Of course, for the temperature control device to work, there has to be cold water in Shasta Lake in the first place. And cold water was scarce in 2021, which was California’s second drought year in a row and hottest summer on record.

Low water levels in Shasta Lake after three years of drought. This photo was taken in October 2022. Photo by DWR.

“It was by far the driest year on record at Shasta; it was really bad, something we’d never seen before,” White says, adding that as bad as it was there, it was even worse at other reservoirs. “We were doing relatively well so we got pulled to help elsewhere; everyone was struggling.” Shasta Lake is the state’s largest reservoir with a capacity of 4.5 million acre-feet, enough for up to nine million California households per year.

“We got through 2021 at the expense of cold water storage,” White continues. And at the expense of winter-run chinook.

Then came 2022, the state’s fourth driest on record. “Having the fourth driest right after the driest was not a good combination,” White says. “We had to make really difficult decisions.”

To save cold water in Shasta Lake for salmon, the Bureau of Reclamation slashed water deliveries by more than 80% to Reclamation District 108, a consortium of 130 water users with senior rights to the Sacramento River. Reclamation District 108 supplies irrigation water to nearly 48,000 acres of farmland in Colusa and Yolo counties.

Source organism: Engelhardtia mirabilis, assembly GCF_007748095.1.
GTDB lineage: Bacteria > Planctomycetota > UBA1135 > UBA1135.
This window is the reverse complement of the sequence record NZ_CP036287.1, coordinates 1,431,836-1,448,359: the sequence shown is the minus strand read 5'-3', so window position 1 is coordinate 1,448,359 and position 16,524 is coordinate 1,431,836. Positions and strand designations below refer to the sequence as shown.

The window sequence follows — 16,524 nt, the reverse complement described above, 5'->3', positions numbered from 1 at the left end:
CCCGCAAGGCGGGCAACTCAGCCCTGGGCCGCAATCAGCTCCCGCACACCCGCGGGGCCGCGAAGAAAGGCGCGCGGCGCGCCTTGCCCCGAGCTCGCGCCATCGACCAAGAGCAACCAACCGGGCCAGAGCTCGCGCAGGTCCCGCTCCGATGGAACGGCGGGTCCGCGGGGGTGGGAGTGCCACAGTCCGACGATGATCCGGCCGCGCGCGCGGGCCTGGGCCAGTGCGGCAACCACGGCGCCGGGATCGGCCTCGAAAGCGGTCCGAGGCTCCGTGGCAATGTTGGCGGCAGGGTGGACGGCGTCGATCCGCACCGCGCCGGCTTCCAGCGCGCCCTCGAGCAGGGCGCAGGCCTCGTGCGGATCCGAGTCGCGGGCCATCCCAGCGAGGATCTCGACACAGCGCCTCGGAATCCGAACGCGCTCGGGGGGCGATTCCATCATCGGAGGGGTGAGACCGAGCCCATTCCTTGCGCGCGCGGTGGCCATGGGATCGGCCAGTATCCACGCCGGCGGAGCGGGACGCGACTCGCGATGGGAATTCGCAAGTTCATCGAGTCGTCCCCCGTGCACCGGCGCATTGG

“It was devastating to the whole community,” White says.

The 2022 water cuts fallowed more than 370,000 acres in the Sacramento Valley, causing an estimated $1.3 billion in agricultural damages and the loss of 14,300 jobs, according to a report by UC Davis agricultural economists Daniel Sumner and William Matthews.

“Our communities are all agriculture; there aren’t really any other jobs,” explains Reclamation District 108 General Manager Lewis Bair. “If we lose people, there’s nothing to bring them back—it’s a death spiral.”

Low Sacramento River flows can also threaten the giant garter snake, a federally threatened species that lives in Central Valley wetlands and waterways as well as irrigation canals and rice fields. And the hundreds of bird species that migrate seasonally along the Pacific Flyway depend on flooded agricultural fields to help replace the once-extensive Central Valley wetlands, which are now all but lost to development.